The photos accompanying these Mania memories are what tie this whole thing into the theme of this blog, each picture being a mix of promotional materials. Some of the most inquired about items in my entire collection are the WrestleMania press kits. They are not easy to come by and, like most of my favorite items, are rather undocumented. Keep all the bland prototype figures that you want, give me these pieces of history any day.
As for this year, I will not watch. I didn’t watch last year and sought out just a few matches in the years prior. Still, I’m very happy that the tradition lives on. Perhaps some day the product will veer back around to the presentation that I enjoy. Again, there is plenty of talent to go around and probably always will be. For those of you who still faithfully watch, I do hope it's an amazing event full of great matches and moments.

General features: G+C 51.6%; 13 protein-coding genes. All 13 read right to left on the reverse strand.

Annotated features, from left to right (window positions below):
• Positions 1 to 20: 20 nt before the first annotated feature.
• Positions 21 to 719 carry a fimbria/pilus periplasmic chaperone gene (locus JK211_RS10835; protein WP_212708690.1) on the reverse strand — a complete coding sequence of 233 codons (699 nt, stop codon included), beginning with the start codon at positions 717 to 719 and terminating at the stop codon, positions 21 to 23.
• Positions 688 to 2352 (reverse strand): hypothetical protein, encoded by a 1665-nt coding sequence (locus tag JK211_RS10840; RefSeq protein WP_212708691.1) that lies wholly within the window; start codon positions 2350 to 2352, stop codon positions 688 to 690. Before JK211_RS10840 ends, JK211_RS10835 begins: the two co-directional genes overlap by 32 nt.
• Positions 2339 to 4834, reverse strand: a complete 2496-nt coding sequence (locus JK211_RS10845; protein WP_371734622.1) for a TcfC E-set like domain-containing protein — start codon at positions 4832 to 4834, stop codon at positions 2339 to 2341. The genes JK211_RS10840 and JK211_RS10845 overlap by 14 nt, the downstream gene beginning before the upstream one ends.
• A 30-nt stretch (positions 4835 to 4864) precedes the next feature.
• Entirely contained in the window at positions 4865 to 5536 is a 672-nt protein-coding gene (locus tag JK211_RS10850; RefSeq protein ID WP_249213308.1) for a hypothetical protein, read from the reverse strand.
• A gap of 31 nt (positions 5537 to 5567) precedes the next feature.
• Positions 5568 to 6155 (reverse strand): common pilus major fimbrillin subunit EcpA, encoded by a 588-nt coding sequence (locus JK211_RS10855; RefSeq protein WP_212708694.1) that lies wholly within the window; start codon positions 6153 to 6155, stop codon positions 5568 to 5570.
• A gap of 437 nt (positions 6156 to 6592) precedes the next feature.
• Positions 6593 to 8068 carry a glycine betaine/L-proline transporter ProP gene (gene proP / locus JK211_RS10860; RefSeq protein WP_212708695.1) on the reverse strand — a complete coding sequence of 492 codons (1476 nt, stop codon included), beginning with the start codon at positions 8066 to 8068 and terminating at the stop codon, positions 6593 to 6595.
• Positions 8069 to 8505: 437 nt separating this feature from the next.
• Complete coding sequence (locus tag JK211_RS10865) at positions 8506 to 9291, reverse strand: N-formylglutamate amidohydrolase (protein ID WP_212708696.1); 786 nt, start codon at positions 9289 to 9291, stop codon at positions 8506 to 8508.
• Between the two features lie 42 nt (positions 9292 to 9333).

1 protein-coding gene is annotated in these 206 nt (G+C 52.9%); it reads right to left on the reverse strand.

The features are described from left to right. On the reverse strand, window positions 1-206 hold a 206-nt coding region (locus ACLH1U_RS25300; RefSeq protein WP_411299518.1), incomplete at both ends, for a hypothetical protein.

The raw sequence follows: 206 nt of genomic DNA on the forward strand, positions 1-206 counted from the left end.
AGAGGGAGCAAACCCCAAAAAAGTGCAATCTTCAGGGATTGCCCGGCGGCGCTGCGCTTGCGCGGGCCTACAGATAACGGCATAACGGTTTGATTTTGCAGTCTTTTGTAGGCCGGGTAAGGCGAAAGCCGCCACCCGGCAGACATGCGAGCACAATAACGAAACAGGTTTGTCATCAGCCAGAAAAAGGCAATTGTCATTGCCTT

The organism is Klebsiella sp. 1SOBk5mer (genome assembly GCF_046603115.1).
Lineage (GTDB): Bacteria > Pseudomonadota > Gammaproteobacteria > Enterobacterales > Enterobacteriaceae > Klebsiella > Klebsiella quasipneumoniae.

And remember, The Iron Sheik is scheduled to make it to the ring this year. If you know, you know.